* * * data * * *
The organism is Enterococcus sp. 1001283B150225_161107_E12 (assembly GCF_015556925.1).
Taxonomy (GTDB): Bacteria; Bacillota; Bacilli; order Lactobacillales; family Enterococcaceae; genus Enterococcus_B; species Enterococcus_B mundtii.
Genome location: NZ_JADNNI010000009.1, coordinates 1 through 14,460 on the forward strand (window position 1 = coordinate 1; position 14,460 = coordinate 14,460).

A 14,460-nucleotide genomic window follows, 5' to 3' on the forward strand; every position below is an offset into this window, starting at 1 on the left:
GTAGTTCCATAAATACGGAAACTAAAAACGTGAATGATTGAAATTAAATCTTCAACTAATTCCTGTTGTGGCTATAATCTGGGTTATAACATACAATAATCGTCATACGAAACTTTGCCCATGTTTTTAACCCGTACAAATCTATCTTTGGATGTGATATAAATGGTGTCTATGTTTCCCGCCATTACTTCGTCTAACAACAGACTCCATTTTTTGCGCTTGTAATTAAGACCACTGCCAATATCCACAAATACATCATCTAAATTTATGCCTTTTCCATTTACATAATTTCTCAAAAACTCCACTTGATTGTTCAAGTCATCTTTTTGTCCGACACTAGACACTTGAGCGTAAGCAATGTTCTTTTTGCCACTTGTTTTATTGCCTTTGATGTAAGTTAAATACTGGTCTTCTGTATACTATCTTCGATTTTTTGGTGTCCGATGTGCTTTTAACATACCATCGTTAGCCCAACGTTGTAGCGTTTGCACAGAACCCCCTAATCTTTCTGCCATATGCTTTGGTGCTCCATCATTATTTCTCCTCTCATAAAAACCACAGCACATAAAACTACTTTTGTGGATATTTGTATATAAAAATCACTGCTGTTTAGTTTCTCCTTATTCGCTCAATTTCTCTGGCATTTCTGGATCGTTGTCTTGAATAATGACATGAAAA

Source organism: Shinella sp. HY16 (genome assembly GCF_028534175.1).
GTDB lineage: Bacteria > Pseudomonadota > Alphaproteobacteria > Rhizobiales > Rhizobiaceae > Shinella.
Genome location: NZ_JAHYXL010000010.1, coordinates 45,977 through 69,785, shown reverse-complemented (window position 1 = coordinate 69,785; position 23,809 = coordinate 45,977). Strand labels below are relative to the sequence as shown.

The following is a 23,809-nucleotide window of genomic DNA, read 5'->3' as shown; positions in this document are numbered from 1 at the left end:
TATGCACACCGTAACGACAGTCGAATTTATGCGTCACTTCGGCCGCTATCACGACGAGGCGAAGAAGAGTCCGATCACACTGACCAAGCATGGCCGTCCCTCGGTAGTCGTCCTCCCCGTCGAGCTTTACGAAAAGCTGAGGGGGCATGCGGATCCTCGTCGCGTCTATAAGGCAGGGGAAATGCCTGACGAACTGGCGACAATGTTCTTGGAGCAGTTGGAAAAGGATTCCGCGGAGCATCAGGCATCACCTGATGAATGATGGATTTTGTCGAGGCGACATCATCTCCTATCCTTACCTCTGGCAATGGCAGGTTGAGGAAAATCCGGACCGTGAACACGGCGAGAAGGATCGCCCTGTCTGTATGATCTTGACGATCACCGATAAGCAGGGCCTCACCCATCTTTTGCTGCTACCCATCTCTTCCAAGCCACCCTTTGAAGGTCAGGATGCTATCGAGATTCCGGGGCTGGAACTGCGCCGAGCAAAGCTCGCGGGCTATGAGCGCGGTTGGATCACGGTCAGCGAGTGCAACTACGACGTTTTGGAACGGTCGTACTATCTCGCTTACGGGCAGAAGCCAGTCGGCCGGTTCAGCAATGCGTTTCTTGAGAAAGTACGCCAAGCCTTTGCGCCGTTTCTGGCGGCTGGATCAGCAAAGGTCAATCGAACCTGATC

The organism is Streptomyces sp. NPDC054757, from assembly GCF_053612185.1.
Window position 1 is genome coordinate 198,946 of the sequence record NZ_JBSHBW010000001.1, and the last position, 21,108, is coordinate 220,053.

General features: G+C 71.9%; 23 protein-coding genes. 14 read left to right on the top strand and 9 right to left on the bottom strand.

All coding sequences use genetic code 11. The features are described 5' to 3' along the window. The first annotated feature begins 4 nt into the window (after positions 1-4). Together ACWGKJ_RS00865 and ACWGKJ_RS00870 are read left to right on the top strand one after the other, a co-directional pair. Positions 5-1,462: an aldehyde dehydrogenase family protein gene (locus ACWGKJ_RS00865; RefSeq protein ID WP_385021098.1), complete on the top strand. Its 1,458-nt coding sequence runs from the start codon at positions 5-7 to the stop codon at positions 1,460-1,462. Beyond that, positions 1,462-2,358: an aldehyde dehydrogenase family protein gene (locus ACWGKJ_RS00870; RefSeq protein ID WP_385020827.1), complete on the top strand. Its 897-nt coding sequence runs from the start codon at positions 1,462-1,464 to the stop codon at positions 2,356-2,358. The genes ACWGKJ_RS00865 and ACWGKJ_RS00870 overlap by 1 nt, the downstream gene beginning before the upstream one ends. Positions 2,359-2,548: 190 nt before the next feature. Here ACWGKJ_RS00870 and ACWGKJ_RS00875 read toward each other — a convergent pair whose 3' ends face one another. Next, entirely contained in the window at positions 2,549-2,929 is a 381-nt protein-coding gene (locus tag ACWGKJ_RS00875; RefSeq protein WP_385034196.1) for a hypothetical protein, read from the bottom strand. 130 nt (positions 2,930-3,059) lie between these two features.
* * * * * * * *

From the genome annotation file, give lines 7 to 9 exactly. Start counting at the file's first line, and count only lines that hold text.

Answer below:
GTDB lineage: Bacteria > Pseudomonadota > Alphaproteobacteria > Rhizobiales > Rhizobiaceae > Shinella.
Genome location: NZ_JAHYXL010000010.1, coordinates 45,977 through 69,785, shown reverse-complemented (window position 1 = coordinate 69,785; position 23,809 = coordinate 45,977). Strand labels below are relative to the sequence as shown.

The following is a 23,809-nucleotide window of genomic DNA, read 5'->3' as shown; positions in this document are numbered from 1 at the left end: